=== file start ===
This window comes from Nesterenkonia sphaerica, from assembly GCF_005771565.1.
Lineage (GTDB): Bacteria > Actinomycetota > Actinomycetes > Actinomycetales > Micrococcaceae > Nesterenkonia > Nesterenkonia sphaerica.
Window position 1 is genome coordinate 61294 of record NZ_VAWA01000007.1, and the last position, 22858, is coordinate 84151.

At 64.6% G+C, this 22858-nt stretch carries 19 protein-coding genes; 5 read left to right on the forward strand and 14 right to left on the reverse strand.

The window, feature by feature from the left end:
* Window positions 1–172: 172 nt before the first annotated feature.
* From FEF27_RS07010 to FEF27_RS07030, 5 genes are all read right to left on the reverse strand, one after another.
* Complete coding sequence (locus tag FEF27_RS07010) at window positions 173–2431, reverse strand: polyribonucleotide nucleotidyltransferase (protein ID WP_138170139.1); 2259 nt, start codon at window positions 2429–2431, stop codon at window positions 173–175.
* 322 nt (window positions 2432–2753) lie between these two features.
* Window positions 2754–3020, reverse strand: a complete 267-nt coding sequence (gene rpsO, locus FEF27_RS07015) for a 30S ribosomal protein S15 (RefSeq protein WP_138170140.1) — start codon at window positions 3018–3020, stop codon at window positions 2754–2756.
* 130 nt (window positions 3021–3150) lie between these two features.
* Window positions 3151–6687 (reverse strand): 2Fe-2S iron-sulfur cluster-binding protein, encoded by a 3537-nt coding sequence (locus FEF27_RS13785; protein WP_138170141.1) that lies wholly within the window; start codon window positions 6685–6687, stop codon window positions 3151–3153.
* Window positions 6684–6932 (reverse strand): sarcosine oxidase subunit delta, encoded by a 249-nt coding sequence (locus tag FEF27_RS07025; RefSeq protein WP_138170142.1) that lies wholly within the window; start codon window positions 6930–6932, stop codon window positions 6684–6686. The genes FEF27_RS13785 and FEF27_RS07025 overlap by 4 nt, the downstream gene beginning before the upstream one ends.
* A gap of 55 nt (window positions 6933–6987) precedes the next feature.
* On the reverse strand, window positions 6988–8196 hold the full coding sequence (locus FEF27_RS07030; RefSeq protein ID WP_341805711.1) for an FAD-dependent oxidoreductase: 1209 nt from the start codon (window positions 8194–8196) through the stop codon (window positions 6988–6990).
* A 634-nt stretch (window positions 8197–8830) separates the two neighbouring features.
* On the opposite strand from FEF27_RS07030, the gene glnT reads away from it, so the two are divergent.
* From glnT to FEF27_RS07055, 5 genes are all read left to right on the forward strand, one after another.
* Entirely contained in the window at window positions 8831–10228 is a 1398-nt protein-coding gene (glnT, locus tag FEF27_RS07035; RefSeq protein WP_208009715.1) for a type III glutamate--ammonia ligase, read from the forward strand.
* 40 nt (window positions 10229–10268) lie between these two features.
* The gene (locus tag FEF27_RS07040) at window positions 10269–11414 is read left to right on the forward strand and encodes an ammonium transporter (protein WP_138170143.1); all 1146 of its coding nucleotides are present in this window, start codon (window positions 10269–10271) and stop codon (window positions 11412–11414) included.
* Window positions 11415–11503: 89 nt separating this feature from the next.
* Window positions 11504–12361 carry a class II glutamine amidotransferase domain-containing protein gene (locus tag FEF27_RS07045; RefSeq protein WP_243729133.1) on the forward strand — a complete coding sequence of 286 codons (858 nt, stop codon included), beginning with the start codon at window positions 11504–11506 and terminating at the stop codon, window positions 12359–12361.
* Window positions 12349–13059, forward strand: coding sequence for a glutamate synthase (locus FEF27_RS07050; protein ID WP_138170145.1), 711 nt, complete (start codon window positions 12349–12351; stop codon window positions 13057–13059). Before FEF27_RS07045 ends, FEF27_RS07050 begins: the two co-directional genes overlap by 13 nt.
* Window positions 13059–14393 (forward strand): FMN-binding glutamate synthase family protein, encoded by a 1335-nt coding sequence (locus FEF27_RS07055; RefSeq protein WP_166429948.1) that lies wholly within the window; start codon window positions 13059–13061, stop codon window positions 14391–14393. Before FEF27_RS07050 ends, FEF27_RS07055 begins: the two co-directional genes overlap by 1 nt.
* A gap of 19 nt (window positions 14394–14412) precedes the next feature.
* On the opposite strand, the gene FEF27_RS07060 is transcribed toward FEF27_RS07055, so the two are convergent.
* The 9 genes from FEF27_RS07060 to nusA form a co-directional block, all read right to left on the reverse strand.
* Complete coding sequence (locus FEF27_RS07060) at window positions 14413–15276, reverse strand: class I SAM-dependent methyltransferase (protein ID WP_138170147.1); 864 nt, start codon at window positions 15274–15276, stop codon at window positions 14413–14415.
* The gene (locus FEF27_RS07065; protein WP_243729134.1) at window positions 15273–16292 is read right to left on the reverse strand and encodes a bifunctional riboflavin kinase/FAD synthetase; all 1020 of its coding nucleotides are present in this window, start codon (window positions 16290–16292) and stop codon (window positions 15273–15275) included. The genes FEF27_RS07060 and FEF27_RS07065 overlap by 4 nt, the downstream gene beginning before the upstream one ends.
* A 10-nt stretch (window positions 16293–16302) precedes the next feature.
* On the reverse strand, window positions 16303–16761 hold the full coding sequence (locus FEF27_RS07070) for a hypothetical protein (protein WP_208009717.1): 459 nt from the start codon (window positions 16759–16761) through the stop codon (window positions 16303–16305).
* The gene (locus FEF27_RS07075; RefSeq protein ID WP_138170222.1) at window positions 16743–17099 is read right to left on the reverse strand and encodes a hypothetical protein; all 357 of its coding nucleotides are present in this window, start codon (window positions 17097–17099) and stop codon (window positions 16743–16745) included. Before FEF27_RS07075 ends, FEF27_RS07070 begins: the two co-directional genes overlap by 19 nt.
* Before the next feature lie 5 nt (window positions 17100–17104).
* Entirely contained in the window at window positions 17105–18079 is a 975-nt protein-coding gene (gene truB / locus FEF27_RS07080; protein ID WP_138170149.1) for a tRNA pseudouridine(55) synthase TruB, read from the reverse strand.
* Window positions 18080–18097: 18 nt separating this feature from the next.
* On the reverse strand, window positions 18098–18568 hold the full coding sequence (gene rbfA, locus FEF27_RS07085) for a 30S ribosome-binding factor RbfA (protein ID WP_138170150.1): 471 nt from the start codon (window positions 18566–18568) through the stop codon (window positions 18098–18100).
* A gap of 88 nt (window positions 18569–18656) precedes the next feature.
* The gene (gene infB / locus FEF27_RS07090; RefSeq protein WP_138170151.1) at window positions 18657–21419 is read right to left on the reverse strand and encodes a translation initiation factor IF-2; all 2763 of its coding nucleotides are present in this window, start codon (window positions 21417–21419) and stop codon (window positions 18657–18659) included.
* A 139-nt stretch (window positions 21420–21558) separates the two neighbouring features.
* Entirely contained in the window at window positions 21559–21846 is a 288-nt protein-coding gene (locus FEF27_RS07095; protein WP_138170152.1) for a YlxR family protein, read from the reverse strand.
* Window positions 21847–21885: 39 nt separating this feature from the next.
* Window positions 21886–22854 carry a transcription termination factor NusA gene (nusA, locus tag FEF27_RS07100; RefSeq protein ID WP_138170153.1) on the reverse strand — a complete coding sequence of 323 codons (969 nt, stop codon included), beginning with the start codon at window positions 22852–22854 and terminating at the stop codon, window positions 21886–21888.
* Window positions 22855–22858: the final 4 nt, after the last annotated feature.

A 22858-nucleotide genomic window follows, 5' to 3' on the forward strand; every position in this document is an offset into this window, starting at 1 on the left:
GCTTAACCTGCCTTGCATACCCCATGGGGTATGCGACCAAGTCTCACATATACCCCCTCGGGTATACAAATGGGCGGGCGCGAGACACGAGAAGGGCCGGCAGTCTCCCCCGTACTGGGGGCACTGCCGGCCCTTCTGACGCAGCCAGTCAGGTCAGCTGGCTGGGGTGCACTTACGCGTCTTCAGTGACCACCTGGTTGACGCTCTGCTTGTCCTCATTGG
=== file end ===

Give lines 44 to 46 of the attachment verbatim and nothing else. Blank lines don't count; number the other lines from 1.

* Window positions 22855–22858: the final 4 nt, after the last annotated feature.

A 22858-nucleotide genomic window follows, 5' to 3' on the forward strand; every position in this document is an offset into this window, starting at 1 on the left:
GCTTAACCTGCCTTGCATACCCCATGGGGTATGCGACCAAGTCTCACATATACCCCCTCGGGTATACAAATGGGCGGGCGCGAGACACGAGAAGGGCCGGCAGTCTCCCCCGTACTGGGGGCACTGCCGGCCCTTCTGACGCAGCCAGTCAGGTCAGCTGGCTGGGGTGCACTTACGCGTCTTCAGTGACCACCTGGTTGACGCTCTGCTTGTCCTCATTGG